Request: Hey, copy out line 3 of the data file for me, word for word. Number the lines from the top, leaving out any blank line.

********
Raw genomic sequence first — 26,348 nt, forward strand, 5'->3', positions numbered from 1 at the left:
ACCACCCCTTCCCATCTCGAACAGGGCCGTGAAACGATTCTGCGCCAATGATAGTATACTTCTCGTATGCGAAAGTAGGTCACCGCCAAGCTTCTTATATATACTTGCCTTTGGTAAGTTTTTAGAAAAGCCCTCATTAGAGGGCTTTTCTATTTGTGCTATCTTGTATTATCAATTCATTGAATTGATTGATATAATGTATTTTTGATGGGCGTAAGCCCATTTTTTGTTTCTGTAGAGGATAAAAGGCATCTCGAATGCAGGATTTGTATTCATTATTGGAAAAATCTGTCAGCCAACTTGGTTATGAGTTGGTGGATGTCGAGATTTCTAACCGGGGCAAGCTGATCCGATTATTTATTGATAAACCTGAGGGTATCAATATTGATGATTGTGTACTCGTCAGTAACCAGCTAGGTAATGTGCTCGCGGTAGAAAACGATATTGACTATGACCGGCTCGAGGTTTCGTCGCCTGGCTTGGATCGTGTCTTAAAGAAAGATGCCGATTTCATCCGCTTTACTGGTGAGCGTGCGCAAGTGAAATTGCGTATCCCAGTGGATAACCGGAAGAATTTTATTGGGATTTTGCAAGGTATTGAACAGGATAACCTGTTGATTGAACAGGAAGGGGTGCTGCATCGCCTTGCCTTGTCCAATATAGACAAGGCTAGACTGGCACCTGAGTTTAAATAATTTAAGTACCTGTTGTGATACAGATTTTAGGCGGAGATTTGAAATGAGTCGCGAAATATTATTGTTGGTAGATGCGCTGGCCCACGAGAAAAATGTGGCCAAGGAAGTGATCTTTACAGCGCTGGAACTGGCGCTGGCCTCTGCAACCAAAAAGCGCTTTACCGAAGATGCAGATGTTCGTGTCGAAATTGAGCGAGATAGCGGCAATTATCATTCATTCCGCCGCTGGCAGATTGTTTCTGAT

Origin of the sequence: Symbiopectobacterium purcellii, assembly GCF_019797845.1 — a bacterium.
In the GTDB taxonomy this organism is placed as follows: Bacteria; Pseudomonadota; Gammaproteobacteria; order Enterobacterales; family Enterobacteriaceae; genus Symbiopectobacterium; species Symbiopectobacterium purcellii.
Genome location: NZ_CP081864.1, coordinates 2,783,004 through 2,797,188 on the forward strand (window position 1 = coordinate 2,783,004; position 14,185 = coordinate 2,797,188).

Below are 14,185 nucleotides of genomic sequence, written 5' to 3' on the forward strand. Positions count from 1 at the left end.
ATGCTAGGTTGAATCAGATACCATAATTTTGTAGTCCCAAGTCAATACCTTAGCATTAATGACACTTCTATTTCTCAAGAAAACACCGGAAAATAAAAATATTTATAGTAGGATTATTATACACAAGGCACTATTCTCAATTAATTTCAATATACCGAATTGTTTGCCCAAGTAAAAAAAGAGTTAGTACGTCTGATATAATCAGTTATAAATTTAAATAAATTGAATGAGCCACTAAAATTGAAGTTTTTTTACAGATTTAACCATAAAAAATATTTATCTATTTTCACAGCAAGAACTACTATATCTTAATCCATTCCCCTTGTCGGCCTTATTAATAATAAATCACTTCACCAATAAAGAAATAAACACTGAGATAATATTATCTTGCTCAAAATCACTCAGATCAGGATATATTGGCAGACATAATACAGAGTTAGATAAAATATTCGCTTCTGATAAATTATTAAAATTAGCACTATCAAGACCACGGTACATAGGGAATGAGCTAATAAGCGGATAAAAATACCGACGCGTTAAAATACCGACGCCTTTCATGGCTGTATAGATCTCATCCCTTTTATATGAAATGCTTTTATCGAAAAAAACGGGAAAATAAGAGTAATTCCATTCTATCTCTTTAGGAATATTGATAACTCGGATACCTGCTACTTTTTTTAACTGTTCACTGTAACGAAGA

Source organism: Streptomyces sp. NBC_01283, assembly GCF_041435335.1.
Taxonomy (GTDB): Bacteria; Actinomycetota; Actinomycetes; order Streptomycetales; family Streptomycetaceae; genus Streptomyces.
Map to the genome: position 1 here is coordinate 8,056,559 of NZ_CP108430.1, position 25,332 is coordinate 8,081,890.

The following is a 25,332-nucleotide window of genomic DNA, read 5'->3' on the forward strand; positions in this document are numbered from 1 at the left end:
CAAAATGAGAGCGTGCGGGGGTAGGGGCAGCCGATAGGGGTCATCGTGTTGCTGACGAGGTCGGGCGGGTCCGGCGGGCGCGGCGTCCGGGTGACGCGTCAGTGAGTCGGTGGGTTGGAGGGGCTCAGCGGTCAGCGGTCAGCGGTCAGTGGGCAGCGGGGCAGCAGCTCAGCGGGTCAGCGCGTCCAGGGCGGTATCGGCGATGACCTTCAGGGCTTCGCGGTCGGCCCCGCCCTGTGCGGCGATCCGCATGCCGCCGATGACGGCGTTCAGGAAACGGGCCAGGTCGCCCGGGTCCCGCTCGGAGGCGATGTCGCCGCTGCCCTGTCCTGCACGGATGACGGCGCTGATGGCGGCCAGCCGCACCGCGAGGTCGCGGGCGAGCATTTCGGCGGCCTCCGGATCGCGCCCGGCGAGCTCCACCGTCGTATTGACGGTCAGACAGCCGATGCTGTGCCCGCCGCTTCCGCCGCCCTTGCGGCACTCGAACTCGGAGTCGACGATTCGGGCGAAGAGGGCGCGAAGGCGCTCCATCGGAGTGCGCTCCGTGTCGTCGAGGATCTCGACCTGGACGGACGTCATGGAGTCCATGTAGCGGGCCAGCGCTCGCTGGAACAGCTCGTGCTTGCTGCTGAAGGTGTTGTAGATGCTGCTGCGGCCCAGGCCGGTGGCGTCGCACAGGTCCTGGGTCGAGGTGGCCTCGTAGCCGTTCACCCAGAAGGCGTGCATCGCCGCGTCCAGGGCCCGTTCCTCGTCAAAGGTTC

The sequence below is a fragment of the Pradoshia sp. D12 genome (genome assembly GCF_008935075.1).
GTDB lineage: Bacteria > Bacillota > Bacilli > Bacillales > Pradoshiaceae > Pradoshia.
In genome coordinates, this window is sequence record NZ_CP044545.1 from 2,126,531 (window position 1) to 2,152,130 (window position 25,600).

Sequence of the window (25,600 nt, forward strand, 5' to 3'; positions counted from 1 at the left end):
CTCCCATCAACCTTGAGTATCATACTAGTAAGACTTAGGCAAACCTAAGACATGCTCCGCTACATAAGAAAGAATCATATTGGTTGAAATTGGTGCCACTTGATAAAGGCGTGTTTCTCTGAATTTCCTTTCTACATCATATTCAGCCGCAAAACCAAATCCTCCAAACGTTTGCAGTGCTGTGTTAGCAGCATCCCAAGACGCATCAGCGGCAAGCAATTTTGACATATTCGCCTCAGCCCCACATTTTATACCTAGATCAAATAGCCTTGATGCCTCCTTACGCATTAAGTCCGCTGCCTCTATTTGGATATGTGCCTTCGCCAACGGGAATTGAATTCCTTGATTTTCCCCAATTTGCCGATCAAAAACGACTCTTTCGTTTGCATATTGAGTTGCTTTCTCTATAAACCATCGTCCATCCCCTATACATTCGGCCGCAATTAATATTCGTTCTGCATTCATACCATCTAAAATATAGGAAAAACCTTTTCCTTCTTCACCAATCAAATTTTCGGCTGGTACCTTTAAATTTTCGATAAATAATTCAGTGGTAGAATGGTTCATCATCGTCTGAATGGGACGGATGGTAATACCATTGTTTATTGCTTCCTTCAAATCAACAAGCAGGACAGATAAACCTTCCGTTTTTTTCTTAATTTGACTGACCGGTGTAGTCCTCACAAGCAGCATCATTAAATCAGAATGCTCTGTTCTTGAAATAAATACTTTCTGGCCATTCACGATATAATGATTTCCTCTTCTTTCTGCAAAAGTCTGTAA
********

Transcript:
Origin of the sequence: Symbiopectobacterium purcellii, assembly GCF_019797845.1 — a bacterium.